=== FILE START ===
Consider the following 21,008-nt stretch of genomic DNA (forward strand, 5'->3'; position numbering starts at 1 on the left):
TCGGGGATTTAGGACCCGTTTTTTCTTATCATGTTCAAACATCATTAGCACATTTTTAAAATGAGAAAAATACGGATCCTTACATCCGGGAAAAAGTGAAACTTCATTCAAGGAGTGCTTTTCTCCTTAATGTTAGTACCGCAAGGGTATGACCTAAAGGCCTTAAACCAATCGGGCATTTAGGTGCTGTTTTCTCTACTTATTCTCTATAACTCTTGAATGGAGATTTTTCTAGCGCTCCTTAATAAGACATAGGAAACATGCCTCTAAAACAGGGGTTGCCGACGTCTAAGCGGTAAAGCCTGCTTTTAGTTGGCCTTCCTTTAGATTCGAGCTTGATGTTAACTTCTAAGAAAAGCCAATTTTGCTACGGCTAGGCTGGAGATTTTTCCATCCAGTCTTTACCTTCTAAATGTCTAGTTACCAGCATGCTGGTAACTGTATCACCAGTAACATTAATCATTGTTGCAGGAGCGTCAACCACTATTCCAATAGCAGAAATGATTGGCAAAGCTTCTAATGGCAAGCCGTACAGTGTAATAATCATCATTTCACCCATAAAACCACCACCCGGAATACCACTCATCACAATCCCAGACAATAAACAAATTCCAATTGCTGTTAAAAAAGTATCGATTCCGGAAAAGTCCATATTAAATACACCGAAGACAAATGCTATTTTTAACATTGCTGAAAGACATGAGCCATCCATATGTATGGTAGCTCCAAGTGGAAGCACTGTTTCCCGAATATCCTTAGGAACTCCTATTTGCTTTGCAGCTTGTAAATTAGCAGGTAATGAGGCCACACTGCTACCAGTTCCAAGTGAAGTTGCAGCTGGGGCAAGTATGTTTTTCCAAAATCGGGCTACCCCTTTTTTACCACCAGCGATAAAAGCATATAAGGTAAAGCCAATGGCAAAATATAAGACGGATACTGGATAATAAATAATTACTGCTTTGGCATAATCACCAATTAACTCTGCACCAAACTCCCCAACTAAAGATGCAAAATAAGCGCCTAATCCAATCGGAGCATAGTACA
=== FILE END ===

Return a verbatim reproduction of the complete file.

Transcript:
Consider the following 21,008-nt stretch of genomic DNA (forward strand, 5'->3'; position numbering starts at 1 on the left):
TCGGGGATTTAGGACCCGTTTTTTCTTATCATGTTCAAACATCATTAGCACATTTTTAAAATGAGAAAAATACGGATCCTTACATCCGGGAAAAAGTGAAACTTCATTCAAGGAGTGCTTTTCTCCTTAATGTTAGTACCGCAAGGGTATGACCTAAAGGCCTTAAACCAATCGGGCATTTAGGTGCTGTTTTCTCTACTTATTCTCTATAACTCTTGAATGGAGATTTTTCTAGCGCTCCTTAATAAGACATAGGAAACATGCCTCTAAAACAGGGGTTGCCGACGTCTAAGCGGTAAAGCCTGCTTTTAGTTGGCCTTCCTTTAGATTCGAGCTTGATGTTAACTTCTAAGAAAAGCCAATTTTGCTACGGCTAGGCTGGAGATTTTTCCATCCAGTCTTTACCTTCTAAATGTCTAGTTACCAGCATGCTGGTAACTGTATCACCAGTAACATTAATCATTGTTGCAGGAGCGTCAACCACTATTCCAATAGCAGAAATGATTGGCAAAGCTTCTAATGGCAAGCCGTACAGTGTAATAATCATCATTTCACCCATAAAACCACCACCCGGAATACCACTCATCACAATCCCAGACAATAAACAAATTCCAATTGCTGTTAAAAAAGTATCGATTCCGGAAAAGTCCATATTAAATACACCGAAGACAAATGCTATTTTTAACATTGCTGAAAGACATGAGCCATCCATATGTATGGTAGCTCCAAGTGGAAGCACTGTTTCCCGAATATCCTTAGGAACTCCTATTTGCTTTGCAGCTTGTAAATTAGCAGGTAATGAGGCCACACTGCTACCAGTTCCAAGTGAAGTTGCAGCTGGGGCAAGTATGTTTTTCCAAAATCGGGCTACCCCTTTTTTACCACCAGCGATAAAAGCATATAAGGTAAAGCCAATGGCAAAATATAAGACGGATACTGGATAATAAATAATTACTGCTTTGGCATAATCACCAATTAACTCTGCACCAAACTCCCCAACTAAAGATGCAAAATAAGCGCCTAATCCAATCGGAGCATAGTACA